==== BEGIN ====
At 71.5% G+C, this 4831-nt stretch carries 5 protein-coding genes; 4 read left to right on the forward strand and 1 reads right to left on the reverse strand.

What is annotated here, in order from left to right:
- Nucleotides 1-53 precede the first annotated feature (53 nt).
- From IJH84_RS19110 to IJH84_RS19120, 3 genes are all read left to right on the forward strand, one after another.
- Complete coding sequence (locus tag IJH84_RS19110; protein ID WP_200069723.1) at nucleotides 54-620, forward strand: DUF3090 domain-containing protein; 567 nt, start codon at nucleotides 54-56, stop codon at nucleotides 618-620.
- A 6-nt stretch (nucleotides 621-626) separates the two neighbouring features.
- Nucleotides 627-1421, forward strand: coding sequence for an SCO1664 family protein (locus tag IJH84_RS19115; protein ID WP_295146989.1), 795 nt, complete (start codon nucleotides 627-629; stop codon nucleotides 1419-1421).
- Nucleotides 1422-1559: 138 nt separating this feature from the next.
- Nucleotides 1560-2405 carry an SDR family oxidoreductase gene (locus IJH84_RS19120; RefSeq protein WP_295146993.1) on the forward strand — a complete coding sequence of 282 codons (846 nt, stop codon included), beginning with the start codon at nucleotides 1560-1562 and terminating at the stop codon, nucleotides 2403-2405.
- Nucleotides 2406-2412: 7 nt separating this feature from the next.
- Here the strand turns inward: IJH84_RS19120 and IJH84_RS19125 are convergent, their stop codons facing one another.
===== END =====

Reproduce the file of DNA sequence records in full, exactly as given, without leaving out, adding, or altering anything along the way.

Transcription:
At 71.5% G+C, this 4831-nt stretch carries 5 protein-coding genes; 4 read left to right on the forward strand and 1 reads right to left on the reverse strand.

What is annotated here, in order from left to right:
- Nucleotides 1-53 precede the first annotated feature (53 nt).
- From IJH84_RS19110 to IJH84_RS19120, 3 genes are all read left to right on the forward strand, one after another.
- Complete coding sequence (locus tag IJH84_RS19110; protein ID WP_200069723.1) at nucleotides 54-620, forward strand: DUF3090 domain-containing protein; 567 nt, start codon at nucleotides 54-56, stop codon at nucleotides 618-620.
- A 6-nt stretch (nucleotides 621-626) separates the two neighbouring features.
- Nucleotides 627-1421, forward strand: coding sequence for an SCO1664 family protein (locus tag IJH84_RS19115; protein ID WP_295146989.1), 795 nt, complete (start codon nucleotides 627-629; stop codon nucleotides 1419-1421).
- Nucleotides 1422-1559: 138 nt separating this feature from the next.
- Nucleotides 1560-2405 carry an SDR family oxidoreductase gene (locus IJH84_RS19120; RefSeq protein WP_295146993.1) on the forward strand — a complete coding sequence of 282 codons (846 nt, stop codon included), beginning with the start codon at nucleotides 1560-1562 and terminating at the stop codon, nucleotides 2403-2405.
- Nucleotides 2406-2412: 7 nt separating this feature from the next.
- Here the strand turns inward: IJH84_RS19120 and IJH84_RS19125 are convergent, their stop codons facing one another.